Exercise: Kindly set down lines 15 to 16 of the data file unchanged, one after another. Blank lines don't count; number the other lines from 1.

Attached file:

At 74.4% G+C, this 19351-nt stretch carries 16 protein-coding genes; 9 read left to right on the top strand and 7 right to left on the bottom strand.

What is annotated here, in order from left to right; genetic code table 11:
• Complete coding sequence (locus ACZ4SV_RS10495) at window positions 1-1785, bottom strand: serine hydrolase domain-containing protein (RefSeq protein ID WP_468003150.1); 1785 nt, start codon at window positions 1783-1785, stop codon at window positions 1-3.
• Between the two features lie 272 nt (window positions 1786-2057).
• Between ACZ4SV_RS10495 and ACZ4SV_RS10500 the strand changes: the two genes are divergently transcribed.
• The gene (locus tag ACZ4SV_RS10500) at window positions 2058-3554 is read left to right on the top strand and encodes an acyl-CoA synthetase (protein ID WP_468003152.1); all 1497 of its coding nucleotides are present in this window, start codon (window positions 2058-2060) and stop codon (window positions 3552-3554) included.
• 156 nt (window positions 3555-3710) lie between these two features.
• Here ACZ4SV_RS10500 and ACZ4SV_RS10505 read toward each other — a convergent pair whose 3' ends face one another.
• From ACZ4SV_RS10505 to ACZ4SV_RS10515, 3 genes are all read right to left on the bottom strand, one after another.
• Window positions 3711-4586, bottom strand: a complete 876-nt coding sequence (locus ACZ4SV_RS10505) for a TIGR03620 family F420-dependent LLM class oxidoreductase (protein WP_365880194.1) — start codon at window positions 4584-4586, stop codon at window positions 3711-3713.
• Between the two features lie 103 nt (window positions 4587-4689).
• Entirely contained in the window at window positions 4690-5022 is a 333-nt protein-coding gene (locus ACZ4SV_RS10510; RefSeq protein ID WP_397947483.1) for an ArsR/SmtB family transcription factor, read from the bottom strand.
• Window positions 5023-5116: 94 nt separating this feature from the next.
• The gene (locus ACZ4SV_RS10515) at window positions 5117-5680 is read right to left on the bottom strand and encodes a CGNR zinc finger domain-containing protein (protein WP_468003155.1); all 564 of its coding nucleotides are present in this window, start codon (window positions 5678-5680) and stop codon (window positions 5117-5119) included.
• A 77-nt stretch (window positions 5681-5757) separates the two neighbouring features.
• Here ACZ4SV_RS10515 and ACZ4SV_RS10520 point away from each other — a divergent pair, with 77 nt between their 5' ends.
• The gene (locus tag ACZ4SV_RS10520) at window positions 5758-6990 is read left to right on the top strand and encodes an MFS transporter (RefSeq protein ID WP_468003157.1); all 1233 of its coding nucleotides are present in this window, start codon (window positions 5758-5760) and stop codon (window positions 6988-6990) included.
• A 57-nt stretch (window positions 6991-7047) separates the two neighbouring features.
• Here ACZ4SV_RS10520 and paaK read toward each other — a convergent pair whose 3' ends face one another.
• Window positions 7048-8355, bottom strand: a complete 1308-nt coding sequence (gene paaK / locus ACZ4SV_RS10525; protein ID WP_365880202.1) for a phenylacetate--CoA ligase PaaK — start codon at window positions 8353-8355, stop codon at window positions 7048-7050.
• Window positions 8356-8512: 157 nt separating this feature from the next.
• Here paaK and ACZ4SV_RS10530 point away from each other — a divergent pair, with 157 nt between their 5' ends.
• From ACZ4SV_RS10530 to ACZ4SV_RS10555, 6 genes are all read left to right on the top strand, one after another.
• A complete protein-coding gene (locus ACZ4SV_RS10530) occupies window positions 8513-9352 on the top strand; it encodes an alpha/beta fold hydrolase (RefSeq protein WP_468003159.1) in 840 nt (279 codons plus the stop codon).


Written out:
• A 77-nt stretch (window positions 5681-5757) separates the two neighbouring features.
• Here ACZ4SV_RS10515 and ACZ4SV_RS10520 point away from each other — a divergent pair, with 77 nt between their 5' ends.